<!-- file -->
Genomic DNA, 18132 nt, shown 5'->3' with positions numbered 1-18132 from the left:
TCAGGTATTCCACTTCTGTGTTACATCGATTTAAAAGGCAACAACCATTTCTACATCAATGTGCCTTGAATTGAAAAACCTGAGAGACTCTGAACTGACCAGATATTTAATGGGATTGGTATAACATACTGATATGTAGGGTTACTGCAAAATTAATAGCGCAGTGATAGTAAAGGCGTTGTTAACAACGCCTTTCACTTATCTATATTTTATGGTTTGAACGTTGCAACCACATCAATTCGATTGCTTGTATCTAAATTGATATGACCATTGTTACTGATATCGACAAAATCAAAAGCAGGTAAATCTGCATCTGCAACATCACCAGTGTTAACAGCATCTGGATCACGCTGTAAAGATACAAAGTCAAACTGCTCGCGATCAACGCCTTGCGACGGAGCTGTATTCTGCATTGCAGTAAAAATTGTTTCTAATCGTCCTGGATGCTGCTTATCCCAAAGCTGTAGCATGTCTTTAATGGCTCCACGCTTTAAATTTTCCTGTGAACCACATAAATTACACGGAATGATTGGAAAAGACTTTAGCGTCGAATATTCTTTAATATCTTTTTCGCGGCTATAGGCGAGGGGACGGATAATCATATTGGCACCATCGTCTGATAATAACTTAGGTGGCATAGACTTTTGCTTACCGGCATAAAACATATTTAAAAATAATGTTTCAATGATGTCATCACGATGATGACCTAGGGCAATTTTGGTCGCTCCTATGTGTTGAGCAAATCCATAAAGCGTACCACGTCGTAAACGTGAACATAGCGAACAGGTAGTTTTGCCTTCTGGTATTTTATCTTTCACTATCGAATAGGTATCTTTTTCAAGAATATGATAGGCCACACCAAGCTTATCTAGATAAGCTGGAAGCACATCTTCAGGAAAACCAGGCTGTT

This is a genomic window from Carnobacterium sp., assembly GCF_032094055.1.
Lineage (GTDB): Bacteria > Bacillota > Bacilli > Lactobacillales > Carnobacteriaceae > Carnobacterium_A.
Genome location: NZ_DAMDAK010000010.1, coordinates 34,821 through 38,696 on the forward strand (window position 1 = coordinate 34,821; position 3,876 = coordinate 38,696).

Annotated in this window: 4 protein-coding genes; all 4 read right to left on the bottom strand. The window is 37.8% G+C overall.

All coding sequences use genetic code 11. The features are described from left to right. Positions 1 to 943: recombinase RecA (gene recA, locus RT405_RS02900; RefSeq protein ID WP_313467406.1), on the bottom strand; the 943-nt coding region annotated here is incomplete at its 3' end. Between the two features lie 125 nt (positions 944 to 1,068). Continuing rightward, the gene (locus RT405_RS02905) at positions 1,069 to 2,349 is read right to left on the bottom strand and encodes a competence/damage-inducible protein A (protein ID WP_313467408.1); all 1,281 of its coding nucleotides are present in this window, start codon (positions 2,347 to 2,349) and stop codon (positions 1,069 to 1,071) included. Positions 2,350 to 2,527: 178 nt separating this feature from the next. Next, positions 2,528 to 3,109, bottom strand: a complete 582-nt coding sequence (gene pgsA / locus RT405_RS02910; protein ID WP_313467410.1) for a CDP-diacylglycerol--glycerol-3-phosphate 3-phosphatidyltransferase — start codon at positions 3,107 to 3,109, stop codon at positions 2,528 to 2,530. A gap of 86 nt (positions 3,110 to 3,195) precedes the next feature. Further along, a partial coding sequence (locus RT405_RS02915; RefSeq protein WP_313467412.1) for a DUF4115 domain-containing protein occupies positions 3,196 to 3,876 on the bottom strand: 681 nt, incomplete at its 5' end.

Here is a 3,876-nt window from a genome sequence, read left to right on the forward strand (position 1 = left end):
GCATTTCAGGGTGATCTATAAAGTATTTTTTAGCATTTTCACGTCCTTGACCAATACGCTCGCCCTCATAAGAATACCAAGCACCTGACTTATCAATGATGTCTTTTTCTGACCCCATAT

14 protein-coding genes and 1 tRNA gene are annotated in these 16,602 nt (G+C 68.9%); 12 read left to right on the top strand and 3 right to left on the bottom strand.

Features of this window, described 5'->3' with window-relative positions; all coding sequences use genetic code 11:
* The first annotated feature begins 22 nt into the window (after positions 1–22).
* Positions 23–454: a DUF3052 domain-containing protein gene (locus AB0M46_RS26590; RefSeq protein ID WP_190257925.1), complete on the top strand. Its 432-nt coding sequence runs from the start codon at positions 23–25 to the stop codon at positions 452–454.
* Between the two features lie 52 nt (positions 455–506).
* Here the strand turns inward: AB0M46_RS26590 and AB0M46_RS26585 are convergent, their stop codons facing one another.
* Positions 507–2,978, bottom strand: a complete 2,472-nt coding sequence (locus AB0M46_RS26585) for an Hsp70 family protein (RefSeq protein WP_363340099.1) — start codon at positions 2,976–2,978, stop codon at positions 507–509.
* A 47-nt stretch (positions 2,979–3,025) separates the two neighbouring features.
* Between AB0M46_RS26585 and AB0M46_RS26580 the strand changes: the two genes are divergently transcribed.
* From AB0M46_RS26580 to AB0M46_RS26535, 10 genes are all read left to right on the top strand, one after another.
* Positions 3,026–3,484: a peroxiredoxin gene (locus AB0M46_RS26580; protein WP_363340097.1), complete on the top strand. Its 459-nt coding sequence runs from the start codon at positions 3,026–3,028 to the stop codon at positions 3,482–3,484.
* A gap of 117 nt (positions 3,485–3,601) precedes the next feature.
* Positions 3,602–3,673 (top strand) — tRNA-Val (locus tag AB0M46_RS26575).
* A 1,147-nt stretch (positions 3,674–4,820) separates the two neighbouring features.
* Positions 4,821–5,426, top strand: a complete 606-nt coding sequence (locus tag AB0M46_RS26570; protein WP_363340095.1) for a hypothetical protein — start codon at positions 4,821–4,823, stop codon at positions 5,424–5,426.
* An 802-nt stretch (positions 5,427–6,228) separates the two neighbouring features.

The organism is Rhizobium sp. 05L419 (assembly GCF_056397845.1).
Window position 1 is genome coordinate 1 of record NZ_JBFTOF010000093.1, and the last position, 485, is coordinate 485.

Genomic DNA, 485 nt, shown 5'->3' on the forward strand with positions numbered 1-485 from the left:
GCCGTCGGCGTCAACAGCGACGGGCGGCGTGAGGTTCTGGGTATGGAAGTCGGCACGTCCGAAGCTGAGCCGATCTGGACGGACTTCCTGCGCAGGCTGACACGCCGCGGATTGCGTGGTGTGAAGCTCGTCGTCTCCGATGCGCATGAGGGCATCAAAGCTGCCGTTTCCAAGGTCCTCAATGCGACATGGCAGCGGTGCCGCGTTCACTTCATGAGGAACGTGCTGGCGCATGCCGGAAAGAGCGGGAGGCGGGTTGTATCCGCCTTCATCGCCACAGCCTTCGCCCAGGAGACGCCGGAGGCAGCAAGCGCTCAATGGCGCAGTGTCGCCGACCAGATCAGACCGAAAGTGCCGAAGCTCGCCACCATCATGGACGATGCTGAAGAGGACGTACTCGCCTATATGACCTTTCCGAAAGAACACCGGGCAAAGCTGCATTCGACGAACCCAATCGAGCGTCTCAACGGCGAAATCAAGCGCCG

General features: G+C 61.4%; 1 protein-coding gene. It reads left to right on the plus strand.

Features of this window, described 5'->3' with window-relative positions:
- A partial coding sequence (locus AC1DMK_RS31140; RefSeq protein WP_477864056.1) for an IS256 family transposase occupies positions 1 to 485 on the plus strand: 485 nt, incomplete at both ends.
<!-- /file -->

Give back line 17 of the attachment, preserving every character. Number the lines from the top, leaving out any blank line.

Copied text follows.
* A 47-nt stretch (positions 2,979–3,025) separates the two neighbouring features.